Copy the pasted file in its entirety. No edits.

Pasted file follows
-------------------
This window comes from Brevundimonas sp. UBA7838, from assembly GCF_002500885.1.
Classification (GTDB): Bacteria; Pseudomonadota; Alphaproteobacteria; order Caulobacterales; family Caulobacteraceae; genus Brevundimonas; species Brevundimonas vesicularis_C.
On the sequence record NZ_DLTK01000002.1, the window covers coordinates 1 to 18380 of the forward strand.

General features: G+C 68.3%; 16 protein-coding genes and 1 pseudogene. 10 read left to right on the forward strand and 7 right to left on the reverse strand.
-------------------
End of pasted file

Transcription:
This window comes from Brevundimonas sp. UBA7838, from assembly GCF_002500885.1.
Classification (GTDB): Bacteria; Pseudomonadota; Alphaproteobacteria; order Caulobacterales; family Caulobacteraceae; genus Brevundimonas; species Brevundimonas vesicularis_C.
On the sequence record NZ_DLTK01000002.1, the window covers coordinates 1 to 18380 of the forward strand.

General features: G+C 68.3%; 16 protein-coding genes and 1 pseudogene. 10 read left to right on the forward strand and 7 right to left on the reverse strand.